5 Things You Need To Know About HTML5

At this week’s Streaming Media East 2010 in New York City, much of the discussion centered on the future of HTML5 and its immediate and long-term effects on the video-streaming community.

Many view HTML5, the latest proposed version of the language used to construct Web pages, as the long-desired solution to the severely fragmented state of video on the Web. The hope is that its implementation will create a new standard for displaying and streaming video online by eliminating the need for proprietary, plug-in–based video players like Adobe Flash and Microsoft Silverlight.

Certain aspects of HTML5 are already supported by some browsers, but it really began to gain traction when Apple announced that it will use HTML5 for the iPad because it “enables audio and video to play natively in the browser without requiring proprietary plug-ins. With HTML5, you can add media to a Website with just a few lines of code.”

This has set off a nasty war of words between Apple and Adobe, not to mention an onslaught of questions about HTML5. In hopes of answering some of these questions, Streaming Media East engineered a panel titled HTML5 and Web Video Standards.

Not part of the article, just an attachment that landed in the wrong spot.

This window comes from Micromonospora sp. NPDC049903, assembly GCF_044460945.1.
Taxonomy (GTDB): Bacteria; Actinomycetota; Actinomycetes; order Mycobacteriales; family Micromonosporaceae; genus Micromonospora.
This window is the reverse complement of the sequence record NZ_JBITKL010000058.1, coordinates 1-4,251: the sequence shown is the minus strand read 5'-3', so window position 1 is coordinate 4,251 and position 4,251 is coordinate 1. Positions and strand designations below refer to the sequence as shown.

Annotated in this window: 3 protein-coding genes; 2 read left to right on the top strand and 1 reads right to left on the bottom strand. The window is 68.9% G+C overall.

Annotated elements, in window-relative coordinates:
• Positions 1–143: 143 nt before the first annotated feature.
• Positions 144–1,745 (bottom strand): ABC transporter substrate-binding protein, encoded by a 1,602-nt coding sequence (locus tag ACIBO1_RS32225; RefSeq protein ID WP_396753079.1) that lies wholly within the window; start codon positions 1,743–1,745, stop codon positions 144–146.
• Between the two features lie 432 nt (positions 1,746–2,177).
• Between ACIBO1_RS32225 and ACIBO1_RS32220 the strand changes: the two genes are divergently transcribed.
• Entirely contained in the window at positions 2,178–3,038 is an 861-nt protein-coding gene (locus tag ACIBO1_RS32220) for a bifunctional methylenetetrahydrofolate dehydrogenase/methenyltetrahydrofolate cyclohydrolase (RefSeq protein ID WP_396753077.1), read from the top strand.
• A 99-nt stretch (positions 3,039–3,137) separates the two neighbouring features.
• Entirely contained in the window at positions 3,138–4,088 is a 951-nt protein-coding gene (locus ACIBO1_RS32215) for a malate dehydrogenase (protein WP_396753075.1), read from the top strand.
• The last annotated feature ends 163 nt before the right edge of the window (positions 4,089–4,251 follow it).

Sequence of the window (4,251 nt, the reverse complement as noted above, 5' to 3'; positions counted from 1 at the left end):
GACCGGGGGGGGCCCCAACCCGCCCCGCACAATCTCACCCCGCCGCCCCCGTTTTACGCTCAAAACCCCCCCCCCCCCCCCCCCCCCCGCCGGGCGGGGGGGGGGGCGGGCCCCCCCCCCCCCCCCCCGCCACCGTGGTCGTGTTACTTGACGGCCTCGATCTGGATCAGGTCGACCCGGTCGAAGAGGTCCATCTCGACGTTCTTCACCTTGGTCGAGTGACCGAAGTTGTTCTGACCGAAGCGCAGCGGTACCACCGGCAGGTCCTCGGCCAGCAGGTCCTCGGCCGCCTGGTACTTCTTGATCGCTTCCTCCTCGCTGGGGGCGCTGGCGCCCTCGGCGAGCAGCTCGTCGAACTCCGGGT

Based on this panel’s insights, here are five things you need to know about HTML5.

1. HTML5 is in its infancy; there is still a long way to go.
While a large segment of the streaming community sees HTML5 as the future of video on the Web and on portable devices, many are taking a wait-and-see approach in these early stages.

“HTML5 is our new baby, and everybody thinks that their new baby is the cutest new baby ever. So let’s wait till he’s a toddler and see what happens,” said Monty Montgomery, director of the Xiph.org foundation, a non-profit corporation for development of free, open Internet protocols and software. “I think accusing HTML5 of being a total solution is looking for problem. It does offer a lot more, but no one has really seen it yet. ”

While the iPad pushed many content producers headfirst into the HTML5 pool, many have opted to test the iPad waters first, rolling out stripped-down HTML5 versions of their sites for the iPad.

“We looked at HTML5 off and on for a long time but never really moved on it until the iPad came out,” says Justin Eckhouse, senior product manager of video and mobile, CBS Interactive, which controls CNET.com. “We developed our iPad app [for CNET TV] in about 10 days. It’s a stripped-down version of CNET TV. All of our content is available there, but there isn’t a huge infrastructure there because there are not that many people with iPads and there’s not going to be for a long time; that is true with any new device.”

2. You can’t talk about HTML5 without talking about codecs.